Home prices continue to go higher while inventory remains low and new home construction cannot happen fast enough.  Builders can’t keep up with demand.  There are many potential home buyers who would like to take advantage of low mortgage rates, but competition among buyers is strong. Even offering more than the asking price is often not enough to “win” the house.  For homeowners however, continued low mortgage rates make refinancing an option worth considering.  If you haven’t refinanced yet, you should call me!

Mortgage interest rates are down below 3.0%, continuing to offer many homeowners the potential to refinance and increase their monthly cash flow. In fact, homeowners who refinanced their 30-year fixed-rate mortgage in 2020 saved more than $2,800 dollars annually. Substantial opportunity continues to exist today, as nearly $2 trillion in conforming mortgages have the ability to refinance and reduce their interest rate by at least half a percentage point.

Mortgage rates hit a record low of 2.65% for a 30 year loan back in January. Since then, a combination of Covid 19 vaccine roll outs and a recovering economy have boosted rates fairly steadily. Rates climbed over 3.0%, and refinance and purchase volume began to slow.

As of this week, we’re beginning to see that 30 year rate dip again. The average interest rate for a 30 year fixed-rate mortgage fell to 2.96%, marking its third week of sub-3.0% levels.

“The combination of low and stable rates, coupled with an improving economy, is good for home buyers,” said Sam Khater, Freddie Mac’s Chief Economist. “It’s also good for homeowners who may have missed prior opportunities to refinance and increase their monthly cash flow.”

Mortgage interest rates have remained under 3.0% for three consecutive weeks. Consumer income and spending are picking up, which is leading to an acceleration in economic growth. The combination of low and stable rates, coupled with an improving economy, is good for home buyers. It’s also good for homeowners who may have missed prior opportunities to refinance and increase their monthly cash flow.  In summary, it is a good time in the mortgage industry!

After moving up for seven consecutive weeks, mortgage rates have dropped due to the recent, modest decline of U.S. Treasury yields. As the economy recovers, it should experience a strong rebound in the labor market. Combined, these positive signals will continue to bolster purchase demand. The drop in rates creates yet another opportunity for those who have not refinanced to take a look at the possibility.

Although mortgage rates remain low, we are beginning to see a pullback by those looking to enter the housing market. In fact, home buyer demand has gone from 25% above pre-COVID levels at the start of the year, when mortgage rates hit record lows, to 8% above pre-COVID levels today. We even see that purchase demand is diminished today as compared to late May and early June of 2020, when mortgage rates were the same level. This is confirmation that while purchase demand remains strong, the marginal buyer is feeling the affordability squeeze resulting from the increases in mortgage rates and home prices we’ve experienced in recent months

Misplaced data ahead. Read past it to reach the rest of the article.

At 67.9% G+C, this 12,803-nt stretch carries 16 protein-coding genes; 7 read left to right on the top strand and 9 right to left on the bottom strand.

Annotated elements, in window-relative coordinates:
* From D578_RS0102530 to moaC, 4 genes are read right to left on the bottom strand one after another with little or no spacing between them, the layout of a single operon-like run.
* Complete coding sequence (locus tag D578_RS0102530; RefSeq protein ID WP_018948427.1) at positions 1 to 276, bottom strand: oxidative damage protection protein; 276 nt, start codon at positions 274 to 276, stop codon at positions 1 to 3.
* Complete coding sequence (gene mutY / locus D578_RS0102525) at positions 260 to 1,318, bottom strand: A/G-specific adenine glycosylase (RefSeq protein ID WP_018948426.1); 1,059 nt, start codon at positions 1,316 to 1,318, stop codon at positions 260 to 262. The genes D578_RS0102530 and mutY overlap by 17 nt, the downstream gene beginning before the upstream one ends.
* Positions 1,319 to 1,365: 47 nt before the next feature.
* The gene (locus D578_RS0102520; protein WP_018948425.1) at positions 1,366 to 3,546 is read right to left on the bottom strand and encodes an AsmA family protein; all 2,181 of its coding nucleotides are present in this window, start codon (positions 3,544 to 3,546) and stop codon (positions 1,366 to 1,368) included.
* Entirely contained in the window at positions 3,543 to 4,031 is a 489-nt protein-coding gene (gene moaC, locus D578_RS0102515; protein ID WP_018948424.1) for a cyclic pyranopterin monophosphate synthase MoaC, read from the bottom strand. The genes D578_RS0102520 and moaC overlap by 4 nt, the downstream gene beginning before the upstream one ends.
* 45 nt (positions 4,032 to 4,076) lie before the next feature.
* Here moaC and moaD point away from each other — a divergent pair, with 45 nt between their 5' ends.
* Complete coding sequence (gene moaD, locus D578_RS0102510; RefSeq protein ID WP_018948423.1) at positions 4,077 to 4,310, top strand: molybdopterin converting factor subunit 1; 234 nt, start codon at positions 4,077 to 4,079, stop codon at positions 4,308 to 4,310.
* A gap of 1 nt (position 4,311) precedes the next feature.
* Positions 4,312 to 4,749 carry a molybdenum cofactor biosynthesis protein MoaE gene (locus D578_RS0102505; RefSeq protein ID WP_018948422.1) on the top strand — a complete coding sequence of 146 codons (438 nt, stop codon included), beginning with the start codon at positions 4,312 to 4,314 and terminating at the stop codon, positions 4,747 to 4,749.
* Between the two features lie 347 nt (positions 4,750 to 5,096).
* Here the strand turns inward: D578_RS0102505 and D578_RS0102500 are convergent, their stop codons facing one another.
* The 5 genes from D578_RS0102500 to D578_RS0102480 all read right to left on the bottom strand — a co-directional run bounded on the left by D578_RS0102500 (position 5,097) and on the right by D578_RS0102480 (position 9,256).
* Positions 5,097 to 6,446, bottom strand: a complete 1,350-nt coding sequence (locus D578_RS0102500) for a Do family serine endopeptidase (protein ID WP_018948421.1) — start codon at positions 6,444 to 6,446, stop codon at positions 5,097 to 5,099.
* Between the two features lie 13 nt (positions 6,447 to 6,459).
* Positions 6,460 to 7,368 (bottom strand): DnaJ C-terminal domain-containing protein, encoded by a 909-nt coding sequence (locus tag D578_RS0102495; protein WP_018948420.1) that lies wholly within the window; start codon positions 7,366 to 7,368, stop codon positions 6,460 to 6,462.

Interest rates on long term bonds are the result of inflation expectations as well as prospects of future GDP growth. All else equal, higher anticipated impending inflation raises interest rates, as does better projected economic growth. If long term bonds rise because markets anticipate strong growth, that is good as better growth, higher employment, and more investment, can more than compensate for higher interest rates. If, however, rates rise simply because of inflation, not good!

As expected, mortgage rates continued to inch up but are still hovering around 3.0%, keeping interested buyers in the market. However, residential construction has declined for two consecutive months and given the very low inventory environment, competition among potential home buyers is a challenging reality, especially for first-time home buyers.

As the economy improves given labor market optimism, continued vaccination roll-out and additional stimulus pending, mortgage interest rates increased this week. But even as rates rise modestly, the housing market remains healthy on the cusp of spring home buying season. Home buyer demand is strong and, for homeowners who have not refinanced but are looking to do so, they have not yet lost the opportunity

As the market reacts to a new administration in Washington and COVID-19 driven economic malaise, mortgage rates continued to decrease this week, just slightly. Even as house prices increase at the fastest rate we’ve seen in years, competition to buy is strong given the low inventory that exists across the country. The fact that there are not enough homes to meet demand is going to be an ongoing issue for the foreseeable future.